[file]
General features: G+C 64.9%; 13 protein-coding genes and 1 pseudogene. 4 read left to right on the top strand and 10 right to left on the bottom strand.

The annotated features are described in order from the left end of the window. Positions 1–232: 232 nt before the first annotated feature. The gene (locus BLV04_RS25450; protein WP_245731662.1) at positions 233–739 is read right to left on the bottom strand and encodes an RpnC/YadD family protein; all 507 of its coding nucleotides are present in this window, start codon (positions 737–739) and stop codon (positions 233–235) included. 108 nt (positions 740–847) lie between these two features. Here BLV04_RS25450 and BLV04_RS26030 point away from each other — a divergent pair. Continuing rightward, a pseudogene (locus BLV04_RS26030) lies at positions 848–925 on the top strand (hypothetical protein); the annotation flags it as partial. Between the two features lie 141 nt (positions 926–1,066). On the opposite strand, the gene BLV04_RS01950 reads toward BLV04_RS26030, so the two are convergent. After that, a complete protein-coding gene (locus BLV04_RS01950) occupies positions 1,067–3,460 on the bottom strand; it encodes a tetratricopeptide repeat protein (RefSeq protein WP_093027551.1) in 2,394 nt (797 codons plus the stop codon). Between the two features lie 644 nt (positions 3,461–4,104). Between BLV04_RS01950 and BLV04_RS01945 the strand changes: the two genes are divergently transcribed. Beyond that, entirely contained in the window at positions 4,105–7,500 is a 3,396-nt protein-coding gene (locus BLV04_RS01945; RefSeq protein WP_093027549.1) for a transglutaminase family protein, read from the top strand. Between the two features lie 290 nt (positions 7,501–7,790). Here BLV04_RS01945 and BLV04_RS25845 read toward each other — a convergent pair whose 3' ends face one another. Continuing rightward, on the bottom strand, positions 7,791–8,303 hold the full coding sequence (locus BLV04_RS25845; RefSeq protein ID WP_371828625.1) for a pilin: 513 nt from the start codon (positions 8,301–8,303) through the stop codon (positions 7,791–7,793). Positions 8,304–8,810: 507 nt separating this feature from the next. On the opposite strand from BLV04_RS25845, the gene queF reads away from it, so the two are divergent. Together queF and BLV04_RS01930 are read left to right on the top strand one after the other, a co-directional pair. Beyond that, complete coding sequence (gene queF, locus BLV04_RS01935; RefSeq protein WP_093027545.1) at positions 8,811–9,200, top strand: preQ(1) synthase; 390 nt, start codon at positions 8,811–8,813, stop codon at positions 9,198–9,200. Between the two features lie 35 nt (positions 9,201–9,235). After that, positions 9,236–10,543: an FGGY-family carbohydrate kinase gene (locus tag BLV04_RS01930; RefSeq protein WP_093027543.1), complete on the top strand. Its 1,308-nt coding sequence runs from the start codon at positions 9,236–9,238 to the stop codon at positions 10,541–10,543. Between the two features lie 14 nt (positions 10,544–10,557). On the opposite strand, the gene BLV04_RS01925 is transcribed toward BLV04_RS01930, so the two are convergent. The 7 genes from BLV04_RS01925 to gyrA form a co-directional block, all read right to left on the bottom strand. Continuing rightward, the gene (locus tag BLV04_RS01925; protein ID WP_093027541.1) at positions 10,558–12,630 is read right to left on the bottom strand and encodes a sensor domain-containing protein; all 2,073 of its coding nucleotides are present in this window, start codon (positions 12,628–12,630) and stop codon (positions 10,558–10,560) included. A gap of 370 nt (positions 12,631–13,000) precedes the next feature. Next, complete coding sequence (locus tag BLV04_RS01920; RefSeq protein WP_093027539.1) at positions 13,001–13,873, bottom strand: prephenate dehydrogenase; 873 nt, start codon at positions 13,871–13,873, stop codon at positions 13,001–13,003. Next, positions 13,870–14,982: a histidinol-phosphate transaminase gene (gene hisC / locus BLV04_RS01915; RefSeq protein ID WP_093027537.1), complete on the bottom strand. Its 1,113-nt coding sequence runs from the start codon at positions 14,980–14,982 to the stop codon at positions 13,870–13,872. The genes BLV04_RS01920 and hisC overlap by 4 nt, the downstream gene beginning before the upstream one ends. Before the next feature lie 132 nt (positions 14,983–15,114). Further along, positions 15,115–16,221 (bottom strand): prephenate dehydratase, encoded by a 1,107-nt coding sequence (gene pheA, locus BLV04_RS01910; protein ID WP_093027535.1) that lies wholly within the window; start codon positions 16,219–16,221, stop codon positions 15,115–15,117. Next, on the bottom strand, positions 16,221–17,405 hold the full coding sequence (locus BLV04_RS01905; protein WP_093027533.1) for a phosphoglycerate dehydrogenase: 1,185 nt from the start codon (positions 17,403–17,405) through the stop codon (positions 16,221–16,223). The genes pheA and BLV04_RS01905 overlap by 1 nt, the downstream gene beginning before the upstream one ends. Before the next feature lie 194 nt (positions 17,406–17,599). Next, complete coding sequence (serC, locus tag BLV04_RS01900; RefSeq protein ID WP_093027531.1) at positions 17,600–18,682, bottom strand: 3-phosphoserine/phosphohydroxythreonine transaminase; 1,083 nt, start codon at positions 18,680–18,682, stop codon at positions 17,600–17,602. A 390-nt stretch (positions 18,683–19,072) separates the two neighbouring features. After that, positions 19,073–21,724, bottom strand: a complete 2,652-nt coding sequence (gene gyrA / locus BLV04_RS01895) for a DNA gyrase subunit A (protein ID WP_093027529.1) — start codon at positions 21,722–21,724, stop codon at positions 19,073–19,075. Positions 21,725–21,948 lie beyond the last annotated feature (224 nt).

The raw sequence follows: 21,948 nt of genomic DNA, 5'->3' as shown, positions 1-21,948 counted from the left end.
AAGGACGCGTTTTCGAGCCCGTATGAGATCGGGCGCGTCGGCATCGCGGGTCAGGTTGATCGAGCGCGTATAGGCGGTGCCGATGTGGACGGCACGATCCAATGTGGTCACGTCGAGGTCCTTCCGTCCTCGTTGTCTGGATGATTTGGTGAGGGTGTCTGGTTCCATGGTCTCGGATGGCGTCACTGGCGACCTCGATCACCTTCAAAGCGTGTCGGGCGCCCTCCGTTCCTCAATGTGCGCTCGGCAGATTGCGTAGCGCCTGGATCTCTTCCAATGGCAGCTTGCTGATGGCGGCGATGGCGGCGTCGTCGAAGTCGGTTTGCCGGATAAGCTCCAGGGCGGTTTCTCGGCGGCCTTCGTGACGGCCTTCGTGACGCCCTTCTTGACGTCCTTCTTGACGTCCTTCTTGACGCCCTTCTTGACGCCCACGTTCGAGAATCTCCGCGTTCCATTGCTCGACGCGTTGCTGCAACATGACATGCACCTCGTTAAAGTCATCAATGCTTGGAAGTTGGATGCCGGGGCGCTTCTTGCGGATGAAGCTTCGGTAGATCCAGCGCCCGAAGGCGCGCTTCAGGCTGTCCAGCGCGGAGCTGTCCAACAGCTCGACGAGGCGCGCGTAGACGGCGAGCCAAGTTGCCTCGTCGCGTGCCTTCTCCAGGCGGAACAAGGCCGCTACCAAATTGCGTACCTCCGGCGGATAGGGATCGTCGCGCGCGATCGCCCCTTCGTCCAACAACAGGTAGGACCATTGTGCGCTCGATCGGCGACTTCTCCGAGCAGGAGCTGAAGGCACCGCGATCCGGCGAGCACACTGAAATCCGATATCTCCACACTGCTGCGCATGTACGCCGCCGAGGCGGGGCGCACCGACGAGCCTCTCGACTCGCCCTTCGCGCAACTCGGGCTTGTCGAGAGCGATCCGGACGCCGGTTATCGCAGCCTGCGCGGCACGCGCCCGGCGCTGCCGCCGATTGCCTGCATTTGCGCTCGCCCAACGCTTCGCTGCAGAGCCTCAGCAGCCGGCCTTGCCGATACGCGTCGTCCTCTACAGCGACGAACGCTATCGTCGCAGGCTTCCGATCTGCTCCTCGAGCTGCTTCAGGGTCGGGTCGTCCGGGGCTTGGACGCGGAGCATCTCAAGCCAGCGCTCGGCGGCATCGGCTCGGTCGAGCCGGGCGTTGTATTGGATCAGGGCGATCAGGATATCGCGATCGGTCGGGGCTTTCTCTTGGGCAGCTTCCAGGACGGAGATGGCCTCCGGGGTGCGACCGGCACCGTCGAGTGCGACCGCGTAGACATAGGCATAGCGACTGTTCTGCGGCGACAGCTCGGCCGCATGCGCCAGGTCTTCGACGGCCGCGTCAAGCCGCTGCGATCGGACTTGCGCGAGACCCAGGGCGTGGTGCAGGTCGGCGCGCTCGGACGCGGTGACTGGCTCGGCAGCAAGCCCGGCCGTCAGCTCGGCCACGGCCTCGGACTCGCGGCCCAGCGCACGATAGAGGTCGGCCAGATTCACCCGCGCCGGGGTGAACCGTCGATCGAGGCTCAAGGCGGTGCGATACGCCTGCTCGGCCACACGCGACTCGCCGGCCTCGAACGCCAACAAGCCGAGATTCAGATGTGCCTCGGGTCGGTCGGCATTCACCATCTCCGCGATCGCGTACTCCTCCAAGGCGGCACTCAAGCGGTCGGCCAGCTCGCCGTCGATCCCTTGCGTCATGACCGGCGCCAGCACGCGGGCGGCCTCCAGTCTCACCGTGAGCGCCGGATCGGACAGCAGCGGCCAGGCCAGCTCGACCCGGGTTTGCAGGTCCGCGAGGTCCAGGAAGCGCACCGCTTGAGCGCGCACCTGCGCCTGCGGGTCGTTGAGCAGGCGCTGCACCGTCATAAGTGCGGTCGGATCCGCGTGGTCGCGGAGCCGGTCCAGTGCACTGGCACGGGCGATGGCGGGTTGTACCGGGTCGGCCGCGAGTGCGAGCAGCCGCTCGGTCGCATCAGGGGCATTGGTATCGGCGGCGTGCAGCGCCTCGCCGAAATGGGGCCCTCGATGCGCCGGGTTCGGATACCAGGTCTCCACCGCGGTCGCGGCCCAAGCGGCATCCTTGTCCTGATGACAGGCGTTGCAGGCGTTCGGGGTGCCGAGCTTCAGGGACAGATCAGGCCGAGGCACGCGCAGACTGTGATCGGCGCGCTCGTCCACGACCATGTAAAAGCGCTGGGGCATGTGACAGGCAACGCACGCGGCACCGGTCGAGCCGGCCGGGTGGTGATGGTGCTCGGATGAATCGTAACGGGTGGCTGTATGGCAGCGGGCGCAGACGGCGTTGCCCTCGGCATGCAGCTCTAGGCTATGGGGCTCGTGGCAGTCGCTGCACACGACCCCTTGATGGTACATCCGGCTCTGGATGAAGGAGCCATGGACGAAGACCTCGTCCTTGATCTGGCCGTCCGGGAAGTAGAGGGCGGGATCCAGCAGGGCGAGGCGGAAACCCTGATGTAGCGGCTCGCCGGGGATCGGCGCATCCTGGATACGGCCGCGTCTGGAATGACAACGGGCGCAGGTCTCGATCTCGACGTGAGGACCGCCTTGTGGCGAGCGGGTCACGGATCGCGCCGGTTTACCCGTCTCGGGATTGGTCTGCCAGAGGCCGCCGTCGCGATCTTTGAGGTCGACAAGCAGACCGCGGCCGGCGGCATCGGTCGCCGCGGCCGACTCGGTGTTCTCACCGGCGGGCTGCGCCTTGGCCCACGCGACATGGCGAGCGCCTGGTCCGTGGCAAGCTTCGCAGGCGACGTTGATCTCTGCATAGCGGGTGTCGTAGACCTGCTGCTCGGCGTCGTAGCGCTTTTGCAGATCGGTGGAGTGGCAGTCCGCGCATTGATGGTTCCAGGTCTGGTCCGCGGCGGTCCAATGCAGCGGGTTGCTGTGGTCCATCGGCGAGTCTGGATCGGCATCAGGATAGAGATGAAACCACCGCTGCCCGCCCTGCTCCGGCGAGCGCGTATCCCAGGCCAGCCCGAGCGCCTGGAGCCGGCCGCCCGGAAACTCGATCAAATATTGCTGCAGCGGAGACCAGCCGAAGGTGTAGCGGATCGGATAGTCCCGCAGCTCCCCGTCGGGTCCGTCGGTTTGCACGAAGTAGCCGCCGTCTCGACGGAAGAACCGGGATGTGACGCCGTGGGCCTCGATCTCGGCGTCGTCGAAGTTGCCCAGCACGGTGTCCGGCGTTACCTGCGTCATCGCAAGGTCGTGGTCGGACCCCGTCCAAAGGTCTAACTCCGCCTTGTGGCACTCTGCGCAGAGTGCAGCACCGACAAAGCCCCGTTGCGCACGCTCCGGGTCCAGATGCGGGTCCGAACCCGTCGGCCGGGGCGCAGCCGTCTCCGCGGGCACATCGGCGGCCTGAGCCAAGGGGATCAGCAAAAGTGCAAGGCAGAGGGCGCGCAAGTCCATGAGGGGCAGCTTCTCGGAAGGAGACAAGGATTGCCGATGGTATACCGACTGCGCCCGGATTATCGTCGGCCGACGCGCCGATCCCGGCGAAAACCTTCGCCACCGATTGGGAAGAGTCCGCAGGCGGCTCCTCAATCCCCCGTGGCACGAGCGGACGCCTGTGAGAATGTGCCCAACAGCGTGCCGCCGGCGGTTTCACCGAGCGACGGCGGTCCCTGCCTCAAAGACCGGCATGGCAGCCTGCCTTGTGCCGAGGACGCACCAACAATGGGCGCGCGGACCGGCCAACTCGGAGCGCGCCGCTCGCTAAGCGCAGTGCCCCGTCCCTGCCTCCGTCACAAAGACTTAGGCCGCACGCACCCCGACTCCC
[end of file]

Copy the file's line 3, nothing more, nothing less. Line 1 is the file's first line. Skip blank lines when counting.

The raw sequence follows: 21,948 nt of genomic DNA, 5'->3' as shown, positions 1-21,948 counted from the left end.